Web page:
- Agency reverses earlier restriction for liquidity stockpiles
- Fed split from other agencies in permitting use of muni bonds
U.S. cities and states won a partial victory Friday as the Federal Reserve gave final approval to a rule that will let banks include some municipal bonds in stockpiles of easy-to-sell assets meant to serve as a buffer against a financial crisis.
The decision to allow certain investment-grade bonds to be used in meeting liquidity requirements expands the Fed’s version of a multiagency rule adopted in 2014, which calls for the biggest banks to hold enough high-quality liquid assets to survive a 30-day period of financial stress. The central bank revisited the idea of including munis after local governments waged a lobbying campaign for the change.
Bank regulators adopted the minimum-liquidity demand as a response to deficiencies highlighted during the 2008 credit crisis, when financial firms were stuck with assets they couldn’t sell. The Fed, which announced completion of its revised rule in a statement, said it relied on an analysis that suggested certain munis should qualify because they have liquidity characteristics similar to assets such as corporate debt securities.
What makes the victory only a partial one for issuers is the fact that a substantial portion of muni activity occurs in the bank units overseen by the Office of the Comptroller of the Currency. So far, neither the OCC nor the Federal Deposit Insurance Corp. has matched the Fed’s confidence in the liquidity of the muni market.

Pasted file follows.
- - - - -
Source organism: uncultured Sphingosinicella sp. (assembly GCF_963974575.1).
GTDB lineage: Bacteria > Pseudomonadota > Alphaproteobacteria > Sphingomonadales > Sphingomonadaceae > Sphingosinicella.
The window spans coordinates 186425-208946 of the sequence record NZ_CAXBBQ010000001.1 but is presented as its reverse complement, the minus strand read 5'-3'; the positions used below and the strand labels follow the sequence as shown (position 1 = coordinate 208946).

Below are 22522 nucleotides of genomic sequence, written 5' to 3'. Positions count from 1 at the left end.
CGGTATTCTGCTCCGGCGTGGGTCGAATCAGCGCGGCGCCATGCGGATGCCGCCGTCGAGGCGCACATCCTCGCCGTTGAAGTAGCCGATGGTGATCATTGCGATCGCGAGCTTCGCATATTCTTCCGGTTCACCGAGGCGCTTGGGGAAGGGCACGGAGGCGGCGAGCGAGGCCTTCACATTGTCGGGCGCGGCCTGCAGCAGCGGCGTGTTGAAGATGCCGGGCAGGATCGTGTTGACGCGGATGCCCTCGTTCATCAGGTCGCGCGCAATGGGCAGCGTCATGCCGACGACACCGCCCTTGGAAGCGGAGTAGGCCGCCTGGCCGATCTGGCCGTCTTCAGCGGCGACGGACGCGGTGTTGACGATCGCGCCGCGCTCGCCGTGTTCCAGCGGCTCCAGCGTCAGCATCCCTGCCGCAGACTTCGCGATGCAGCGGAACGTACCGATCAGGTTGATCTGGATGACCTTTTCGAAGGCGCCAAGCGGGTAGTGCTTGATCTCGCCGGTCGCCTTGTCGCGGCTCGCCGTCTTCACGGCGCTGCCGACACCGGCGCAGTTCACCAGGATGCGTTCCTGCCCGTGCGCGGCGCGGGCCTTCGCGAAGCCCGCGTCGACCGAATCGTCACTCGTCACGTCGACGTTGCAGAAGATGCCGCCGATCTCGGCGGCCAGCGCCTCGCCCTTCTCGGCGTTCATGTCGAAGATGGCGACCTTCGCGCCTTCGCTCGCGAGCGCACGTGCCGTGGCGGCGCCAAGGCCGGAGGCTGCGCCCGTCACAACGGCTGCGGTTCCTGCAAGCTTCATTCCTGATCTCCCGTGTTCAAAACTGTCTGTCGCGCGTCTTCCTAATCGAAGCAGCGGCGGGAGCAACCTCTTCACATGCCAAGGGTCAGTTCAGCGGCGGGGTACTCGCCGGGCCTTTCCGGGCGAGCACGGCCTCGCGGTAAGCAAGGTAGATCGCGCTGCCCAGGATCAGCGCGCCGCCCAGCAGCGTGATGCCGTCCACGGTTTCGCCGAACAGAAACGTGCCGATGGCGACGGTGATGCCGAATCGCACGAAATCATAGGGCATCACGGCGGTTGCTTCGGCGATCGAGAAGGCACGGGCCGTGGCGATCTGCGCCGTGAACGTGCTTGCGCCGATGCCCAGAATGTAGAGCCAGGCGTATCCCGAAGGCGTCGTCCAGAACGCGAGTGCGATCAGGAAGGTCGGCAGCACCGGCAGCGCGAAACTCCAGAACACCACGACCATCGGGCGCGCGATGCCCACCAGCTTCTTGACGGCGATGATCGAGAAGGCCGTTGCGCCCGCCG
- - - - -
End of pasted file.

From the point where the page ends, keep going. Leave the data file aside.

“Fundamentally, the rule now makes sense,” said Philip Fischer, who heads muni research for Bank of America Corp.’s Merrill Lynch unit. He said the muni market is “extremely high-quality” and that he expects the Fed’s action to spur the other regulators to reconsider their positions.
Bryan Hubbard, an OCC spokesman, and Barbara Hagenbaugh, an FDIC spokeswoman, declined to comment.
The Fed’s change, which takes effect July 1, applies to Fed-supervised lenders subject to the liquidity coverage ratio requirement. Those bank holding companies will be able to include a limited slice of munis among the Treasuries, highly-rated corporate bonds and foreign-government debt they already count against their liquidity demands.
The Fed will allow munis that “have a proven record as a reliable source of liquidity in repurchase or sales markets during a period of significant stress,” according to the text of the rule. Such munis can be part of a second tier of liquid assets, which can total no more than 40 percent of the overall liquidity buffer.
The city and state lobbying also targeted lawmakers, and legislation to allow munis in the liquidity rule made some progress through a House committee in 2015.
Dustin McDonald, director of the Government Finance Officers Association, said the Fed’s allowance isn’t wide enough, and that “local government association partners will continue efforts to secure enactment of legislation to truly address the short-sightedness of the rule.”
The phase-in period for the liquidity rule started in 2015 and it is set to go into full effect on Jan. 1. It’s also expected to be joined this year by a separate but related liquidity demand -- known as the net stable funding ratio -- that considers a longer stress horizon.
Even under the pressure of rules and warnings from municipal lobbyists, banks have increased their muni holdings, which rose to almost $500 billion by the end of 2015, more than twice the levels the industry held at the end of the financial crisis.